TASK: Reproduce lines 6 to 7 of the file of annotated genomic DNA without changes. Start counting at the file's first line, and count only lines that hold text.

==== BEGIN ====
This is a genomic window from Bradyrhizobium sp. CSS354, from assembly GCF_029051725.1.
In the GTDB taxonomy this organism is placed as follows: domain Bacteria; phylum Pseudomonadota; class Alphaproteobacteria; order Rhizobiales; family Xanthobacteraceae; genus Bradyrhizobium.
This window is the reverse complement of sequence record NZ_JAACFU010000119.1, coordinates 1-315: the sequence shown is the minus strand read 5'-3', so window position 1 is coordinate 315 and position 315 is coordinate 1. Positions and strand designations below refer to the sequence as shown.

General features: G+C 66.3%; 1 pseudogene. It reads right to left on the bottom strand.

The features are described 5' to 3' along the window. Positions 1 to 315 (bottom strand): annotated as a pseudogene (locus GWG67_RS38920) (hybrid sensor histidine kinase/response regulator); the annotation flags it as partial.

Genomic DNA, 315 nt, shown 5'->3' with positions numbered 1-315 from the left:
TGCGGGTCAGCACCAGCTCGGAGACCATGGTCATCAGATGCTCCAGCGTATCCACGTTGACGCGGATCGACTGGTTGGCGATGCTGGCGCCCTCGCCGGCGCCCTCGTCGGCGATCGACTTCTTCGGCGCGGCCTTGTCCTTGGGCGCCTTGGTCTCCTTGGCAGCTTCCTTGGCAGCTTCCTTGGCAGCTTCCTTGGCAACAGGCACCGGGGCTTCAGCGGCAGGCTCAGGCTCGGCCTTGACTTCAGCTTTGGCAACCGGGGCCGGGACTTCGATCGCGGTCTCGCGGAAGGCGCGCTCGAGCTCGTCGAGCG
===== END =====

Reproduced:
Genomic DNA, 315 nt, shown 5'->3' with positions numbered 1-315 from the left:
TGCGGGTCAGCACCAGCTCGGAGACCATGGTCATCAGATGCTCCAGCGTATCCACGTTGACGCGGATCGACTGGTTGGCGATGCTGGCGCCCTCGCCGGCGCCCTCGTCGGCGATCGACTTCTTCGGCGCGGCCTTGTCCTTGGGCGCCTTGGTCTCCTTGGCAGCTTCCTTGGCAGCTTCCTTGGCAGCTTCCTTGGCAACAGGCACCGGGGCTTCAGCGGCAGGCTCAGGCTCGGCCTTGACTTCAGCTTTGGCAACCGGGGCCGGGACTTCGATCGCGGTCTCGCGGAAGGCGCGCTCGAGCTCGTCGAGCG